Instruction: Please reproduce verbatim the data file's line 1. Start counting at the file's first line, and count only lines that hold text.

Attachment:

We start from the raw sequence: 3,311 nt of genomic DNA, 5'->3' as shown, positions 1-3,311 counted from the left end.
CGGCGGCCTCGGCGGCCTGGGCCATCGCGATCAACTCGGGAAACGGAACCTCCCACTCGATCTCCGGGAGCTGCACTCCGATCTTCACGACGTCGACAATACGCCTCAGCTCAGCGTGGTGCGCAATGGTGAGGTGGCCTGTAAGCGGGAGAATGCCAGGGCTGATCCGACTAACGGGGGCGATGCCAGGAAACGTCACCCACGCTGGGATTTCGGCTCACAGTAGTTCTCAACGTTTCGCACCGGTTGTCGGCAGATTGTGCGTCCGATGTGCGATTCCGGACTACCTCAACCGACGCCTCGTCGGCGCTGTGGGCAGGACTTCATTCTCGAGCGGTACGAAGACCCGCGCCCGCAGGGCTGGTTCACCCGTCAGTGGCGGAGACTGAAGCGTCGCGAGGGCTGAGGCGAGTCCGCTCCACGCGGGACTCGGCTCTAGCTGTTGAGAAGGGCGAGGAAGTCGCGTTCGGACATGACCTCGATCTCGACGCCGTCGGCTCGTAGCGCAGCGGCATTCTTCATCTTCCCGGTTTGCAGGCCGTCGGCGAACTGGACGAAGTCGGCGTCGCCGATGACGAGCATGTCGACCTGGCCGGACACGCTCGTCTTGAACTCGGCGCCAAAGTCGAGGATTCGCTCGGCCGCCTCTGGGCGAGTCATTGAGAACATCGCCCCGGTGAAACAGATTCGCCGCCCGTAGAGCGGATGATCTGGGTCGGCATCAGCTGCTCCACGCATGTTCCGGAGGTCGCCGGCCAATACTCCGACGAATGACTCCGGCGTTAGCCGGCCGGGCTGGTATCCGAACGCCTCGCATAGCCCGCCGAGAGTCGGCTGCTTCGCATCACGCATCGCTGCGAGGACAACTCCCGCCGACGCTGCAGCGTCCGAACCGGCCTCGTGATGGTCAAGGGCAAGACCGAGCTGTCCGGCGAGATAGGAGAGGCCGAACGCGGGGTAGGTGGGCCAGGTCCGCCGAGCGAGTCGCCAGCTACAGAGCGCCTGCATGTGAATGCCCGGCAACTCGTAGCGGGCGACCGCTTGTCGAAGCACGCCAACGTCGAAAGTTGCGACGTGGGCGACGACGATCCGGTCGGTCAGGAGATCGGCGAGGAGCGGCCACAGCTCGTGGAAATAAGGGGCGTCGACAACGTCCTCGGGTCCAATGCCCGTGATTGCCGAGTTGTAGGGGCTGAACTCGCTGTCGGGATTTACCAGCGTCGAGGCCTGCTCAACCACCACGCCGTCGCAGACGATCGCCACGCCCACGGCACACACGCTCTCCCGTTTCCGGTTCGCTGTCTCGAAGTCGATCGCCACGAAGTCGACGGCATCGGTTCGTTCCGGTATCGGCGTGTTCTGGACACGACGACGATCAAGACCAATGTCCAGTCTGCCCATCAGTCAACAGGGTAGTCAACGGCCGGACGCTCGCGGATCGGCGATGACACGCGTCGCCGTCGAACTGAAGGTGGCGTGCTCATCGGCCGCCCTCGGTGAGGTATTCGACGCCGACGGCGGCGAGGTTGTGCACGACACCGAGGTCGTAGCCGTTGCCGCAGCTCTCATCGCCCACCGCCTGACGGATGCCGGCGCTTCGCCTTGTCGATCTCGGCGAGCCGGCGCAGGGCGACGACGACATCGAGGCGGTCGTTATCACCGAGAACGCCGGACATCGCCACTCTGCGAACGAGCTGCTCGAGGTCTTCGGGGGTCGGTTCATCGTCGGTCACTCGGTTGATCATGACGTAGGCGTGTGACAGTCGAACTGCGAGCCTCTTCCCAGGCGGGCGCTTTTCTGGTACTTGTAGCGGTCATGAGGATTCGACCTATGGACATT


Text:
We start from the raw sequence: 3,311 nt of genomic DNA, 5'->3' as shown, positions 1-3,311 counted from the left end.